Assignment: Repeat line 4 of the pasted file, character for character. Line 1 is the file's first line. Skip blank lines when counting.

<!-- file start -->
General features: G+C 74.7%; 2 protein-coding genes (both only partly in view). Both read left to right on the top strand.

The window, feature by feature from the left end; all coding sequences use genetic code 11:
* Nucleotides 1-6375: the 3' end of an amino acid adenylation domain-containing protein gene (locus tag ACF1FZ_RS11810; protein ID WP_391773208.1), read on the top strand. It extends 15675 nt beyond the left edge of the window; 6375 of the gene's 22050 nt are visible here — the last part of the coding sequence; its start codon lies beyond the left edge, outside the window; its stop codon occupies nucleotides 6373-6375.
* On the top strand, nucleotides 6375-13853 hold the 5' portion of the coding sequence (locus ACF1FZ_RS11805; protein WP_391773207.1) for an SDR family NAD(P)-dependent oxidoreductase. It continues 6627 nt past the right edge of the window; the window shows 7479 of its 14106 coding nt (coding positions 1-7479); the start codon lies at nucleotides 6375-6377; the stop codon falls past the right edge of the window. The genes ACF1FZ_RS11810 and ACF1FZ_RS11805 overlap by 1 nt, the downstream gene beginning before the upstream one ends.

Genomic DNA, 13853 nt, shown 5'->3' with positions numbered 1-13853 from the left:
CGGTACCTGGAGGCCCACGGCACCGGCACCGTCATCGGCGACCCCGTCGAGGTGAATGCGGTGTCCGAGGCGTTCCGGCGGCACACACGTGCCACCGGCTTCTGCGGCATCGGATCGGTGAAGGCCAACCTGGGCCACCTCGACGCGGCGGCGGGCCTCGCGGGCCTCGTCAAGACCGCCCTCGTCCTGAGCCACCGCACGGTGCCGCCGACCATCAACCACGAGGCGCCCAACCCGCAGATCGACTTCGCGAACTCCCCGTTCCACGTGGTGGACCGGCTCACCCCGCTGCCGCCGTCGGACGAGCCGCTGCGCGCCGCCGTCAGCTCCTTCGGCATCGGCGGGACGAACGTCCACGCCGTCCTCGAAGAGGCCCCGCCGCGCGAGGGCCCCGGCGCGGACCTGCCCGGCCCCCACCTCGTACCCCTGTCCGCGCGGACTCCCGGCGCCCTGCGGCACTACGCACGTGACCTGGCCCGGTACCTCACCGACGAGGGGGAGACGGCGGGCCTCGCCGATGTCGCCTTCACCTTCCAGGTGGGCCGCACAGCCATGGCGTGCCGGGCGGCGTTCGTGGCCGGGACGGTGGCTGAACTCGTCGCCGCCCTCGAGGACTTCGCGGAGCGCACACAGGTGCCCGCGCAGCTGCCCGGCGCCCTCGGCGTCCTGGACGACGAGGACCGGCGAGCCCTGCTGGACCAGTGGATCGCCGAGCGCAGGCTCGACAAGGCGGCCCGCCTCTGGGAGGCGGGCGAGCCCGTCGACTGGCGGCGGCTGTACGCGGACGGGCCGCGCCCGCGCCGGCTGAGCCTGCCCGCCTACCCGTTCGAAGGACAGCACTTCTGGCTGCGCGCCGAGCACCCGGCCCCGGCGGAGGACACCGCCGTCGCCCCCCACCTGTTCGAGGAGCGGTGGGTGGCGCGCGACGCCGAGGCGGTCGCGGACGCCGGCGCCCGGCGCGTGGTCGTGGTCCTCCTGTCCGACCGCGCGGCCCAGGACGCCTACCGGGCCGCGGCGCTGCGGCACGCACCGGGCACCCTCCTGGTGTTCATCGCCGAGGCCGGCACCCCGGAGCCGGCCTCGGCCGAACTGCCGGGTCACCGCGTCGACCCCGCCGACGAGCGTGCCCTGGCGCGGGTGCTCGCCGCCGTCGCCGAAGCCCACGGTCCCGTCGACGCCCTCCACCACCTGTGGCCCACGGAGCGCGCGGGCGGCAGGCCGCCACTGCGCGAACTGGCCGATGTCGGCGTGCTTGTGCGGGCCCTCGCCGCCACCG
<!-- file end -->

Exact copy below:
* On the top strand, nucleotides 6375-13853 hold the 5' portion of the coding sequence (locus ACF1FZ_RS11805; protein WP_391773207.1) for an SDR family NAD(P)-dependent oxidoreductase. It continues 6627 nt past the right edge of the window; the window shows 7479 of its 14106 coding nt (coding positions 1-7479); the start codon lies at nucleotides 6375-6377; the stop codon falls past the right edge of the window. The genes ACF1FZ_RS11810 and ACF1FZ_RS11805 overlap by 1 nt, the downstream gene beginning before the upstream one ends.